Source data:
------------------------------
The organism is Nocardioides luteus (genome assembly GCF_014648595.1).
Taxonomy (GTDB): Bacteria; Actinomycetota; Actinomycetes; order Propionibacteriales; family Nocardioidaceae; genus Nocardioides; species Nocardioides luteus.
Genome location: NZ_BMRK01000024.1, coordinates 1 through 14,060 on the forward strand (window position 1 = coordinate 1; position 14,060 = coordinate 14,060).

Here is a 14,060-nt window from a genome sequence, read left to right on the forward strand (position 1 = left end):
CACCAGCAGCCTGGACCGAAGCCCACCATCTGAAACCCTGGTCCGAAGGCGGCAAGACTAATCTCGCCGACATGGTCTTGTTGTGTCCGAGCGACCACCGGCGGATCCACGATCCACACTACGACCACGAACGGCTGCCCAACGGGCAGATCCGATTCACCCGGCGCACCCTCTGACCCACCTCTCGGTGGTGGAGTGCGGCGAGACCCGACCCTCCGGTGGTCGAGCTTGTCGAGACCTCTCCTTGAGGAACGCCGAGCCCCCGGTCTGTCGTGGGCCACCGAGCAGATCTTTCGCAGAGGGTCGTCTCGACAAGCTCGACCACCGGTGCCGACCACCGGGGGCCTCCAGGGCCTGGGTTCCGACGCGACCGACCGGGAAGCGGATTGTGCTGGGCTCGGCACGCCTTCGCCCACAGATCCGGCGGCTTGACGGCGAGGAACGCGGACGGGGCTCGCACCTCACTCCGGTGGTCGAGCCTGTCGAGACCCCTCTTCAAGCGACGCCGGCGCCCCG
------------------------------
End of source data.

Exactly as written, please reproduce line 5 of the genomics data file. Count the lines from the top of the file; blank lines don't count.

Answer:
CACCAGCAGCCTGGACCGAAGCCCACCATCTGAAACCCTGGTCCGAAGGCGGCAAGACTAATCTCGCCGACATGGTCTTGTTGTGTCCGAGCGACCACCGGCGGATCCACGATCCACACTACGACCACGAACGGCTGCCCAACGGGCAGATCCGATTCACCCGGCGCACCCTCTGACCCACCTCTCGGTGGTGGAGTGCGGCGAGACCCGACCCTCCGGTGGTCGAGCTTGTCGAGACCTCTCCTTGAGGAACGCCGAGCCCCCGGTCTGTCGTGGGCCACCGAGCAGATCTTTCGCAGAGGGTCGTCTCGACAAGCTCGACCACCGGTGCCGACCACCGGGGGCCTCCAGGGCCTGGGTTCCGACGCGACCGACCGGGAAGCGGATTGTGCTGGGCTCGGCACGCCTTCGCCCACAGATCCGGCGGCTTGACGGCGAGGAACGCGGACGGGGCTCGCACCTCACTCCGGTGGTCGAGCCTGTCGAGACCCCTCTTCAAGCGACGCCGGCGCCCCG